It doesn't tick, there's no snooze alarm and at 1,500 pounds it is too heavy to throw against the wall.
For a $400,000 clock, about the only thing the world's most accurate chronometer does inarguably is measure time down to the trillionth of a second.
"Not much happens in a trillionth of a second," said Lauren J. Rueger, the man who prefected the latest in a line of atomic clocks that splinter time into infinitesimally small segments.
For the first time since atomic clocks were developed in the 1950s, Rueger and other scientists at the John Hopkins University Applied Physics Laboratory in Laurel have built a device that can instantly measure the "pico second" -- about the time it takes light to travel the thickness of a credit card.
Although Reuger's clock will not cause much of a ripple in the ordinary world where zillions of "pico seconds" fly by in the time it takes to read this sentence, the accomplishment holds special importance for scientists studying outer space with probes such as Voyager.
"The clock is so precise that error doesn't accumulate over time," said Dr. Richard Kershner, 61, a space consultant for the lab. "The more ambitious the mission, the more accurate a clock you need to track it."
A timepiece as accurate as Rueger's hydrogen maser clock, a veritable paragon of precision that varies less than one-millionth of a second over a three-year period, is also useful in measuring minute changes in the earth's crust.
It was by the atomic clock's ability to time radio waves that "we found out Australia was whipping along at 20 centimeters a year," Kershner said with a laugh.
Funded by the National Aeronautic Space Administration, the 5-foot-high device of aluminum cylinders and mor than 50,000 parts took 14 people more than five years to perfect.
Because technicians needed a way to clock the clock, they built two deices simultaneosly and turned them on each other. They were assembled in a laboratory that looks like a hygienic body shop and come complete with a spotless winch. Tools as prosaic as screwdrivers, wrenches and mallets lie among trays of diodes and high technology hardware.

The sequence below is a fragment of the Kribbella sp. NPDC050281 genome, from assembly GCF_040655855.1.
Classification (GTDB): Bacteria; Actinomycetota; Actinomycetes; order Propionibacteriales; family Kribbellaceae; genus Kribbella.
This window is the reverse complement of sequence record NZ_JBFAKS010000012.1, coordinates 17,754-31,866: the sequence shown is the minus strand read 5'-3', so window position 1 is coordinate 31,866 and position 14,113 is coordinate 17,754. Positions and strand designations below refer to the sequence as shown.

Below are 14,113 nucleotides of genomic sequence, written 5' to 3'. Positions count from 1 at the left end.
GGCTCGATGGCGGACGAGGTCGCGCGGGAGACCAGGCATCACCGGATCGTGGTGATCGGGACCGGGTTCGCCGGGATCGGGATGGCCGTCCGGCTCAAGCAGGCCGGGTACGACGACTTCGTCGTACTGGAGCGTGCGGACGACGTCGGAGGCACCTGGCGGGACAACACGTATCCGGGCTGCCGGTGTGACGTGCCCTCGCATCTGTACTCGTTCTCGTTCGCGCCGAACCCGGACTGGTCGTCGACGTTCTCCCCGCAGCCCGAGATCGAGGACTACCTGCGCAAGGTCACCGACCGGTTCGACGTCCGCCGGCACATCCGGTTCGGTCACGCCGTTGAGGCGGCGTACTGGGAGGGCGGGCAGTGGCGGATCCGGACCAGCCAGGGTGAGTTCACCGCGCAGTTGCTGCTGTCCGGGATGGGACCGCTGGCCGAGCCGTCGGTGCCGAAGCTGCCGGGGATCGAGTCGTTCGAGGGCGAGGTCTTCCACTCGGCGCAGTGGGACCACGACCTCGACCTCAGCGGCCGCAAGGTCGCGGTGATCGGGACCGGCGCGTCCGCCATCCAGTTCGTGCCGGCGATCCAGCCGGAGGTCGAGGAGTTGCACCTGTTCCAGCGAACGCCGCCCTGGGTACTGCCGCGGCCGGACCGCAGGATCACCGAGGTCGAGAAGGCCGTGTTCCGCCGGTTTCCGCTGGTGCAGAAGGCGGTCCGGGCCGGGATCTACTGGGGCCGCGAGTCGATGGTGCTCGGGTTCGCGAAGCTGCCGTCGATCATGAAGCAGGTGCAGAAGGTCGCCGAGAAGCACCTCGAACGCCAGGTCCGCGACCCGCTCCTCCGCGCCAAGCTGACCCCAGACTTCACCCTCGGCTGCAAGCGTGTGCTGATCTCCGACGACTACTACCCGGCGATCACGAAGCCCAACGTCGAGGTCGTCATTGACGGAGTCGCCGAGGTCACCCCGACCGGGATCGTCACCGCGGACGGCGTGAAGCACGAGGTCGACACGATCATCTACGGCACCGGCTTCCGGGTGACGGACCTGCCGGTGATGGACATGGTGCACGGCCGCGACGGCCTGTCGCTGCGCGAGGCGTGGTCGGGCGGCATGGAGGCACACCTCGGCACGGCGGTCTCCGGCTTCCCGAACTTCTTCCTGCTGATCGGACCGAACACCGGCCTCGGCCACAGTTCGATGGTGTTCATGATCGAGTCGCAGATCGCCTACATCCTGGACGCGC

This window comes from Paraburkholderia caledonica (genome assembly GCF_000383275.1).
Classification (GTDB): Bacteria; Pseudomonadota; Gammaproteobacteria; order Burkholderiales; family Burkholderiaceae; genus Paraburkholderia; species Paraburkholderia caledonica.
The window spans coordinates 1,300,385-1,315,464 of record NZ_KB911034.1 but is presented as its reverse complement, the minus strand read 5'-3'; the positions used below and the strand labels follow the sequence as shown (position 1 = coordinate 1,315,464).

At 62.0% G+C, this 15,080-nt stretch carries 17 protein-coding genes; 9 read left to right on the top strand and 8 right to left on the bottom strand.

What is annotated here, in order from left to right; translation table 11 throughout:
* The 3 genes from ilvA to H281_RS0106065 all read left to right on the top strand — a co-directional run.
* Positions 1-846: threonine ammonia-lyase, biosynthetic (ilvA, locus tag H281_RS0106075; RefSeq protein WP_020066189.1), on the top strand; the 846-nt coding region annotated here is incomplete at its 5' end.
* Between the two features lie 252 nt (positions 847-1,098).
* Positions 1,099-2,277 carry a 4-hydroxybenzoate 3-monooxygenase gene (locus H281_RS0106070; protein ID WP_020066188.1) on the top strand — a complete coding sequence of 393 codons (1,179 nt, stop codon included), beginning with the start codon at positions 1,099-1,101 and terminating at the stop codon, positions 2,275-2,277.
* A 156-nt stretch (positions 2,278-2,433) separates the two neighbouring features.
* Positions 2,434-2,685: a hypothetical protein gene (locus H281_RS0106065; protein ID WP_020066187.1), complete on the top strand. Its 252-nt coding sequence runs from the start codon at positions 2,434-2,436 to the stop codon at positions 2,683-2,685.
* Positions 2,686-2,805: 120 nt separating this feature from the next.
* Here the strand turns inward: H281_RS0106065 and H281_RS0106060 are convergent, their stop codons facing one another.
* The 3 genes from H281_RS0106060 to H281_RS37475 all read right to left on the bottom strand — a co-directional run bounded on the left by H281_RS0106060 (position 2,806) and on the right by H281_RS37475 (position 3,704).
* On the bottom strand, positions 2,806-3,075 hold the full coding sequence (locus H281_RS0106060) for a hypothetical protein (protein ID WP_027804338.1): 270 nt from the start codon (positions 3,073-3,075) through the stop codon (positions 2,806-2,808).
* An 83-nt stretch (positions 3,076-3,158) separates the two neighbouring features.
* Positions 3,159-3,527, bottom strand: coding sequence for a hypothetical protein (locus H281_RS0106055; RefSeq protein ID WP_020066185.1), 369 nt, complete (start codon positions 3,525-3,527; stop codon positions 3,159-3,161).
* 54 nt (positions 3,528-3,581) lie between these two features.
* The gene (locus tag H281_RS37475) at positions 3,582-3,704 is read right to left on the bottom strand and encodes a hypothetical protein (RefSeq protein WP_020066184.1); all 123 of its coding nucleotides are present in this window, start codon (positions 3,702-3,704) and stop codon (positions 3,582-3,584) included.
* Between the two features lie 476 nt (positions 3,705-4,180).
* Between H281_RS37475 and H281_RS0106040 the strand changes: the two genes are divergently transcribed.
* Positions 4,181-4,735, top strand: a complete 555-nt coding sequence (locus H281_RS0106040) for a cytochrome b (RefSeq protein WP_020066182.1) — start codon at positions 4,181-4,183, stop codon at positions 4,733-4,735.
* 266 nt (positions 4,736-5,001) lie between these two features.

Greasing a few bolts, mechanical designer Lee Stillwell, who helped assemble the atomic timepiece, joked, "I'd be lucky if I could fix an alarm clock."
Oddly enough, telling time for a clock as prodigious as the hydrogen maser begins with an ordinary wristwatch.
"I used to set the master with my wristwatch all the time," said engineer Ed Mengel, displaying his digital timepiece. Even Rueger, who for 15 years sported a stem-wind Omega, recently bought a new electronic Sanyo watch because his old one lost five second a month. "I kept track of it," he said. "I used to be teased so much I finally had to get an electronic watch."
While it lacks the elegant simplicity of a traditional clock such as an egg timer, the principle of the hydrogen maser chronometer is fairly simple, at least to engineers with doctoral degrees.
The maser was first developed in 1960 by Harvard Unversity researchers who discovered that electrically excited hydrogen atoms beamed into a chamber will produce a steady vibrating tone, like a tuning fork. "The tone," Rueger explained, "can be used to run the atomic clock."
Rueger and his colleagues perfected the maser for use as a clock by finding ways to shield the vibrating element from outside disturbances. When they had completed construction, final testing included wheeling the maser up and down the halls of the lab. While it's not fit for use in a demolition derby, the clock is sturdy enough for remote tracking stations.
There, in esoteric service to mankind, it may help forecast earthquakes by making measurements of the earth's movements even more precise. And surely, Rueger says, his invention's potential uses are manifold. "If we can shrink the maser down to one-tenth the size," he said, "we could use it in airplanes to help keep them from colliding with each other."
Although the two original clocks have been shipped off to labs in California and Texas, two more are in the works. The applied physics lab also has prepared special charts for curious members of the public with time on their hands to contemplate an awesome monument to punctuality.
"Hell," said public information officer Cyril O'Brien, "this is something everybody's going to be interested in, largely because you can't imagine what a trillionth of a second is."